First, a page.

If we decide to start making decisions about our digital legacy, we can find different websites with all sorts of options like LastPass, where you can manage the distribution of the passwords, NIP codes, bank account numbers, fidelity cards and more. Another option could be Eternime, a site that claims that you could live forever as a digital avatar, so your friends and family could interact with a digital version of you after your death.
Every person should be able to decide this in the moment of opening a Facebook account; the social platform just wants you to provide information about you; like your birthday, your job, your education, favourite food, favourite quote, relationship status or political inclination; but there is no apparent guidance or option to decide what to do with your digital legacy.
How to take action
Facebook offers a couple of quite well-hidden tools to either memorialize a profile or eliminate your digital remains after someone reports you as deceased. Strangely this “death policy” is in constant change and perhaps what I am explaining today, won’t be valid tomorrow. A few days ago, while working on this blog entry, I made the decision of making a choice for my post-mortem Facebook profile and I had these two options I already expressed; you can choose a Legacy Contact or the “total” elimination of the account.
It is important to say that I couldn’t find it myself in the Facebook interface; I had to search for it in Google as “Facebook Death Policy” which emitted these options after I clicked on the first link:
Fig. 2, 3 & 4 Screenshots of the Facebook Help page, 2017.
I chose the first option; what will happen to my Facebook account if I die? and to explore both of the options I selected a friend to be my legacy contact and she got immediately a message with the following information translated into English from Spanish:
Hello, Sandra: Facebook allows people to choose a contact to manage your account if anything occurs.
(followed by a link from Facebook Help)
I chose you because you know me well and I trust you. Get in touch with me if you want to talk about the subject.
Then I decided to revert this and choose the option of eliminating my account after I pass away by going to Settings > General > Manage Account > Edit > Your Legacy Contact.
Fig 5, 6 & 7 Screenshots of the Facebook Settings, 2017.
The internet gives us the illusion of have overcome death, to offer a new kind of ritual of memorialization by providing a close resemblance to a romantic gravescape (Church 187) in the layout of the deceased profile, Facebook does not seem to be entitled to deal with these complexities and should provide a legal solution apart from religious beliefs or traditional post-mortem rituals; providing a very clear and easy to access option to its users to delegate, distribute and manage their data and create a digital will for the accounts that are part of the “Facebook Family”.
As well the education on this matter to young users and current users would simplify the work of the bereaved families and friends as protocols and norms related to online mourning are still being constantly developed. (Lingel 194) The fascination toward the death is an inherent behavior of the human being, and nowadays the Internet plays the role of the medium in which we are leaving day by day a digital trace that will probably live forever, and if it’s not handled responsibly could end in the wrong hands. By now we do not have full control of what happens to these digital remains as depends on a number of factors and arrangements of third parties (McCallig 112) but there is a big difference to be made by at least taking care of what we share and by spreading the word about this matter. In the end “the life of the dead is placed in the memory of the living” -Marcus Tullius Cicero.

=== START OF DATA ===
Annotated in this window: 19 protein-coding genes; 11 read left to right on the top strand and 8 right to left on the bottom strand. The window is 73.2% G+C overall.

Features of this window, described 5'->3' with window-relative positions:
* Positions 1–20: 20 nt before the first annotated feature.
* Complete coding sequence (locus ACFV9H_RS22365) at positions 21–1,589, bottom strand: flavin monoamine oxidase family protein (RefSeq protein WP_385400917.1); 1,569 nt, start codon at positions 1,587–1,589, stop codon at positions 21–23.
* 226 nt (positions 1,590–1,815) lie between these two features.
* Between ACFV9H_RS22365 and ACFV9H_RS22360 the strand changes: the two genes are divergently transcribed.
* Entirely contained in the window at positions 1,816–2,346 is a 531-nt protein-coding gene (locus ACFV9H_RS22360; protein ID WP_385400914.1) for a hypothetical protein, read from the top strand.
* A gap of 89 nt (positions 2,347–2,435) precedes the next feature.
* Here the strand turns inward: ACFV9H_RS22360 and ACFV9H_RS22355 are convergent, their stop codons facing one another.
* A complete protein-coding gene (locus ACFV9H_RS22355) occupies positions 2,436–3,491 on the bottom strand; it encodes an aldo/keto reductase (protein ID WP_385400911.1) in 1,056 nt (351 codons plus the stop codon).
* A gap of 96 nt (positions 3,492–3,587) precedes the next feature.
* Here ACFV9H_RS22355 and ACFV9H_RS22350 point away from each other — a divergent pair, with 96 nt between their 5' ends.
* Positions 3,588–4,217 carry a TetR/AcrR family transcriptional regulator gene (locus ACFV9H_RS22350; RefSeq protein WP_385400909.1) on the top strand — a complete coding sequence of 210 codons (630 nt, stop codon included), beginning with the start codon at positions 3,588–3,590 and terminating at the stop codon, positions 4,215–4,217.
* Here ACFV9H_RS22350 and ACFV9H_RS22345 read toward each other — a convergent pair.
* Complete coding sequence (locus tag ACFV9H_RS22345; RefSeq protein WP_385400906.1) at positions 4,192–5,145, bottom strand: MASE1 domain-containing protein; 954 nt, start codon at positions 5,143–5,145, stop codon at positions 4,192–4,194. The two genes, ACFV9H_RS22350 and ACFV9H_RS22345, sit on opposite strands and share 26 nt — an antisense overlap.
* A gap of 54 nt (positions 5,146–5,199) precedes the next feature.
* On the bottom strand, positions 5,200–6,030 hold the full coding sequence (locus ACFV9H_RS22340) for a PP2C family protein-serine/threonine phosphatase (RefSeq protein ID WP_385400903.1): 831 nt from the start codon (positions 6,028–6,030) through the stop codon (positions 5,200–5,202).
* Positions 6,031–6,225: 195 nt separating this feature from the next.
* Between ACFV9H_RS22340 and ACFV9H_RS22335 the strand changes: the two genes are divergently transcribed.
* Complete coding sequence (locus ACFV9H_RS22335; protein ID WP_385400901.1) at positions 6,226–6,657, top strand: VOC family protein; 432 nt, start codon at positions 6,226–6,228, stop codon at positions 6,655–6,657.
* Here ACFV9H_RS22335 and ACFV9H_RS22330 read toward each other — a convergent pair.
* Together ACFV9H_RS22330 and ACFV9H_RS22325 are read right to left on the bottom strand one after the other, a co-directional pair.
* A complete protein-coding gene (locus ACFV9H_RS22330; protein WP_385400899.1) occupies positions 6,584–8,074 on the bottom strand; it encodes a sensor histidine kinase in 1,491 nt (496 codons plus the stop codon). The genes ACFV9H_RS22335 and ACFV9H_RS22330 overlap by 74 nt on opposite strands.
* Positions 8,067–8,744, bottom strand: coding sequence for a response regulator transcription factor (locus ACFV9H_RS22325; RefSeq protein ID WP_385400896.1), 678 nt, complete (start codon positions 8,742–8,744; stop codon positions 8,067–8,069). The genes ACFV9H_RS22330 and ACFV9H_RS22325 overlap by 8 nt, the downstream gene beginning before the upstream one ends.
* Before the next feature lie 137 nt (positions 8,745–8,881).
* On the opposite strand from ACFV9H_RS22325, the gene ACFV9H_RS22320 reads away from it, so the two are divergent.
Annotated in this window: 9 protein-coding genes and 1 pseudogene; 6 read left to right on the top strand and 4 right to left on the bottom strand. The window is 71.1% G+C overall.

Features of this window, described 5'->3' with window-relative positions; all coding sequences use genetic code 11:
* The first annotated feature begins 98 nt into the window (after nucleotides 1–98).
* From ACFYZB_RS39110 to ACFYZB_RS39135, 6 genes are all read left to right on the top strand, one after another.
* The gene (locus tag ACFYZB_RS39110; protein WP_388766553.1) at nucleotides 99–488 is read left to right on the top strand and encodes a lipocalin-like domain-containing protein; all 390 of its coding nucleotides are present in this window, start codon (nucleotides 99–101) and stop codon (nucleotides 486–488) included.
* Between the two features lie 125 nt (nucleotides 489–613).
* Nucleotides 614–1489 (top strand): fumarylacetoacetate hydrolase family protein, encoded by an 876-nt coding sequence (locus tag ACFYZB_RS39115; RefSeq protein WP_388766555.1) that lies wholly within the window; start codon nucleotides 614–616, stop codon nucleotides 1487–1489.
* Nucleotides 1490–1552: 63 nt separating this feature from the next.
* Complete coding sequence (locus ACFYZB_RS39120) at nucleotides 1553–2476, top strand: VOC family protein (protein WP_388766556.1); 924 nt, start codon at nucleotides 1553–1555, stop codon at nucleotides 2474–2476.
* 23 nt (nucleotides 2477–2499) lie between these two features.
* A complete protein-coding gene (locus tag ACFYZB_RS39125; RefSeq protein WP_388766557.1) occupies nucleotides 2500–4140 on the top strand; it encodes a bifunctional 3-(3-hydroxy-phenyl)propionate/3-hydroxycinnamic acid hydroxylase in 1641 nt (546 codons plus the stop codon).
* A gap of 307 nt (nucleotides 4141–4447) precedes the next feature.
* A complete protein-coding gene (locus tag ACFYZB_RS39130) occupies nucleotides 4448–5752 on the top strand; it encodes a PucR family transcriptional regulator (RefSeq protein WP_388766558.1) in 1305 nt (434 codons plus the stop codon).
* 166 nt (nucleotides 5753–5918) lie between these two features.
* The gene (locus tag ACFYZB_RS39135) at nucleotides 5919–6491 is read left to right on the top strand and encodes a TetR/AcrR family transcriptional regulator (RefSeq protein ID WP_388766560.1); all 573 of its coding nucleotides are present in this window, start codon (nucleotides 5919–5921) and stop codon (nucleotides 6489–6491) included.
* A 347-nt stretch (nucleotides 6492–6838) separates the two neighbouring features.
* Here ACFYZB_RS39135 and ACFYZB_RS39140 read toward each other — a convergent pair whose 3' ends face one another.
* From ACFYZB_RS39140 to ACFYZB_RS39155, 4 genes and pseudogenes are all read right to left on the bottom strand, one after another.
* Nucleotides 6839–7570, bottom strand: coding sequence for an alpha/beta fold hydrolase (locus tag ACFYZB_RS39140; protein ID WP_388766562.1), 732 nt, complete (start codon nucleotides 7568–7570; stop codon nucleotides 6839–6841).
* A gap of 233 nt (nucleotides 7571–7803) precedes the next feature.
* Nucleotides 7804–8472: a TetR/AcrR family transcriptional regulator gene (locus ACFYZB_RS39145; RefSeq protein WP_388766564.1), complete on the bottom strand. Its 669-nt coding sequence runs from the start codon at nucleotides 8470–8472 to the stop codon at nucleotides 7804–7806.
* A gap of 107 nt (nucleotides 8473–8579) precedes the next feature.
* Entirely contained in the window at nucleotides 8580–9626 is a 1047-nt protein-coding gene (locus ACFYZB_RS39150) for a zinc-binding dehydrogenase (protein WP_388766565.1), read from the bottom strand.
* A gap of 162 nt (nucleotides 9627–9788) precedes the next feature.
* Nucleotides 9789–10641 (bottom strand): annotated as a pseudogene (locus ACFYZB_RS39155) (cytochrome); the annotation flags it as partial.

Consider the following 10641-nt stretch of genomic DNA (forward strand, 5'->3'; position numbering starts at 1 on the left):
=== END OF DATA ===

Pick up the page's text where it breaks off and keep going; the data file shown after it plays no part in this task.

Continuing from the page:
The names of the people mentioned were changed in order to protect the privacy of the individuals.
Barthes, Roland. “The Death of the Author.” Image / Music / Text. Trans. Stephen Heath. New York: Hill and Wang, 1977. 142-7
Brubaker, Jed R., et al. “Beyond the Grave: Facebook as a Site for the Expansion of Death and Mourning.” The Information Society, vol. 29, no. 3, 2013, pp. 152–163., doi:10.1080/01972243.2013.777300.
Church, Scott H. “Digital Gravescapes: Digital Memorializing on Facebook.” The Information Society, vol. 29, no. 3, 2013, pp. 184–189., doi:10.1080/01972243.2013.777309.
“Eternime.” Eternime, www.eterni.me/. Accessed 24 Sept. 2017.
Foucault, M. What is an author? The Foucault Reader. Pantheon, New York, New York, 1984.
Kaleem, Jaweed. “Death On Facebook Now Common As ‘Dead Profiles’ Create Vast Virtual Cemetery.” The Huffington Post, TheHuffingtonPost.com, 7 Dec. 2012, www.huffingtonpost.com/2012/12/07/death-facebook-dead-profiles_n_2245397.html. Accessed 24 Sept. 2017.
Lingel, Jessa. “The Digital Remains: Social Media and Practices of Online Grief.” The Information Society, vol. 29, no. 3, 2013, pp. 190–195., doi:10.1080/01972243.2013.777311.
Massimi, Michael, and Andrea Charise. “Dying, death, and mortality.” Proceedings of the 27th international conference extended abstracts on Human factors in computing systems – CHI EA 09, 2009, doi:10.1145/1520340.1520349.
McCallig, D. “Facebook after death: an evolving policy in a social network.” International Journal of Law and Information Technology, vol. 22, no. 2, 2013, pp. 107–140., doi:10.1093/ijlit/eat012.
“Preparing a Digital Will for Your Passwords.” The LastPass Blog, 28 Oct. 2016, blog.lastpass.com/2016/04/preparing-a-digital-will-for-your-passwords.html/. Accessed 24 Sept. 2017.
Meyer, Frerk. 2013 <https://flic.kr/p/fLygtx>